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Construction and renovation projects will meet seismic safety standards and enhance patient care


Sacramento, Calif. – Getting ready for “the big one” – a major earthquake – is a constant focus at UC Davis Medical Center. Seismic safety planning and construction are underway on the university’s 140-acre Sacramento campus to meet rigorous standards and deadlines.

Major seismic safety improvements, including demolition and new construction, are projected to cost the medical center an estimated $215 million over the next three years. That’s in addition to the new $424 million Pavilion wing of the hospital that replaced UC Davis’ aging surgery and emergency room facilities in 2010.

The work is being done to meet California’s hospital earthquake safety law. The UC Davis main hospital faces two deadlines. The North-South Wing of the hospital must be vacated before 2020. The East Wing must be vacated by 2030.

“The work we now have underway is to help us transition out of the oldest wing of the hospital by 2020,” said Joel Swift, chief of facilities, design and construction for the medical center complex. “We’re tearing down old buildings, doing upgrades to existing ones and building new facilities, all with a focus on meeting the state’s safety requirements and enhancing patient care.”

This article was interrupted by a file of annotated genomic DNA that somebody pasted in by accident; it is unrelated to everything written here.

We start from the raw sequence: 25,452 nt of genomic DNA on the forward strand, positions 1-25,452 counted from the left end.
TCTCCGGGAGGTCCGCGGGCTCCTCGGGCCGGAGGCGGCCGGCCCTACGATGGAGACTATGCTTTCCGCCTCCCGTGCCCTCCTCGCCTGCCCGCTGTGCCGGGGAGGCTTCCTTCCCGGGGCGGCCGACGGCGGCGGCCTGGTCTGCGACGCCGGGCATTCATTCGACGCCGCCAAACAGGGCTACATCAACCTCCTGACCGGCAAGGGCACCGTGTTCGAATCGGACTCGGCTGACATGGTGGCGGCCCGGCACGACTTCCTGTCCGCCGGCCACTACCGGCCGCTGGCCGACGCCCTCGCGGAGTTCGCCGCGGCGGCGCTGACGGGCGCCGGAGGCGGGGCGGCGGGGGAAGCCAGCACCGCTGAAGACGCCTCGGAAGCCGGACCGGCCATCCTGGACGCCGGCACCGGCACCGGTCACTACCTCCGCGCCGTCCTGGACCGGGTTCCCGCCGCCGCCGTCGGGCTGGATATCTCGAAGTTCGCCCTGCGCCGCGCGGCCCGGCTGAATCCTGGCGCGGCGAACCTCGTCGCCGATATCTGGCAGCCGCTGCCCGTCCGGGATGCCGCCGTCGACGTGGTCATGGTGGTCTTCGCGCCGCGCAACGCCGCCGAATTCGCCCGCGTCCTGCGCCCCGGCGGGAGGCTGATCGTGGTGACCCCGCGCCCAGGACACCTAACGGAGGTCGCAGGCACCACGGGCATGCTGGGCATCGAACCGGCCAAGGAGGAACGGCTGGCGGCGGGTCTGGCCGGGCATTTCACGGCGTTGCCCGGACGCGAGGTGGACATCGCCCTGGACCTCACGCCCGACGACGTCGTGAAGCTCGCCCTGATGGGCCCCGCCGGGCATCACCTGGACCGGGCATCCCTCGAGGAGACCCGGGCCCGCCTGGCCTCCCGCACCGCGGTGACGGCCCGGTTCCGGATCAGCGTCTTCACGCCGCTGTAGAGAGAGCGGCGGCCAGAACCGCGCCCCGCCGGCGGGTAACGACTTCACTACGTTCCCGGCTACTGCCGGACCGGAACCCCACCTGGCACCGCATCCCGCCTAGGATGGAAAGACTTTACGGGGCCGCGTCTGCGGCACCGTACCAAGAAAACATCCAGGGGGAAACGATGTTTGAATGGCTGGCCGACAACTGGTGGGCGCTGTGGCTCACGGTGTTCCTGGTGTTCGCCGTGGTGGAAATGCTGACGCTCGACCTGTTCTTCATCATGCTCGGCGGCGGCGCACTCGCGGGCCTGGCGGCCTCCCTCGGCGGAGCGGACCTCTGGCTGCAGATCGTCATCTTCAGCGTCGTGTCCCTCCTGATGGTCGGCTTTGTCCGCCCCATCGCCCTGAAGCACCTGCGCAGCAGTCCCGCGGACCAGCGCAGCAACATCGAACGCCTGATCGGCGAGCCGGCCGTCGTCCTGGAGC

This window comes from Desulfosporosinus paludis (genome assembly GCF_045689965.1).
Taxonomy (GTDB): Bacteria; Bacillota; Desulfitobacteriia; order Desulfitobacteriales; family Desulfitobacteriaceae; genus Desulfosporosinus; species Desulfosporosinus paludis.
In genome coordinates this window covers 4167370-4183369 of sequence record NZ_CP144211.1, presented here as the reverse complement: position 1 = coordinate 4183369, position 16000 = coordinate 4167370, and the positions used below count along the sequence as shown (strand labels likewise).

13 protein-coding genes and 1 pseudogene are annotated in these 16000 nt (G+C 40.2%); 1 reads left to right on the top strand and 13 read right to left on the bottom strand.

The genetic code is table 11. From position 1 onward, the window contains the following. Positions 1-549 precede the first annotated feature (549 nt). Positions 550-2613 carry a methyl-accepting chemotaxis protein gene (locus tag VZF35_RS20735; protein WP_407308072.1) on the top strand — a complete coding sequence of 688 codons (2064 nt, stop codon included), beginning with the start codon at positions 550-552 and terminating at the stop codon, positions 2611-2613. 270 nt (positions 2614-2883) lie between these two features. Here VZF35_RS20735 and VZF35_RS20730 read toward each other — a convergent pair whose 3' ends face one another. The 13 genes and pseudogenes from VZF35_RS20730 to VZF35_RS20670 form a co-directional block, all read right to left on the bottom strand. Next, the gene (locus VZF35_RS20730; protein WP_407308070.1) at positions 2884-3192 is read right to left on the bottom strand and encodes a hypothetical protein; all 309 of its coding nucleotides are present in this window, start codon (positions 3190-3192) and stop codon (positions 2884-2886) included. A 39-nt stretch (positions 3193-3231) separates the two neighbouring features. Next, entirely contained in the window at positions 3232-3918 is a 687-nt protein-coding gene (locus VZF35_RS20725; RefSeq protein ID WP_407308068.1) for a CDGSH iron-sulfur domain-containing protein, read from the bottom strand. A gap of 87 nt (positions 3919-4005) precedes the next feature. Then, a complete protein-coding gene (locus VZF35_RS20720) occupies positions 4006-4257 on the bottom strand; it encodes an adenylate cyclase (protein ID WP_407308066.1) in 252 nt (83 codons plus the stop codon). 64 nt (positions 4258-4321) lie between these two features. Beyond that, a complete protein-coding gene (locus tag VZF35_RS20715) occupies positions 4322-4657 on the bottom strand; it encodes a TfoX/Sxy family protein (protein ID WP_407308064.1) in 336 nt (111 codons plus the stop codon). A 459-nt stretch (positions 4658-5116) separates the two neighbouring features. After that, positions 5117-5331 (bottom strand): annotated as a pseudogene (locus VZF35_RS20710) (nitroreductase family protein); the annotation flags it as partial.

Swift says the current seismic-related construction is costing UC Davis about $120 million. The new “North Addition,” adjacent to the hospital near V Street, is the largest project. Six stories high, the building will house 12 hospital-based departments when it is completed next year. Its completion will then enable demolition of the oldest wing of the hospital, one that has been a familiar face of the medical center for decades along Stockton Blvd.

The demolition and upcoming construction costs for seismic safety compliance are expected to cost up to $95 million over the next three years.

Other medical center construction projects already underway include:

  • Children’s Surgery Center (replacement facility in the Pavilion wing)
  • Dialysis/apheresis facility (newly expanded treatment unit in University Tower)
  • Modifying other existing spaces within the hospital, including fire sprinklers, electrical and elevator upgrades, accessibility improvements, and improvements to patient areas

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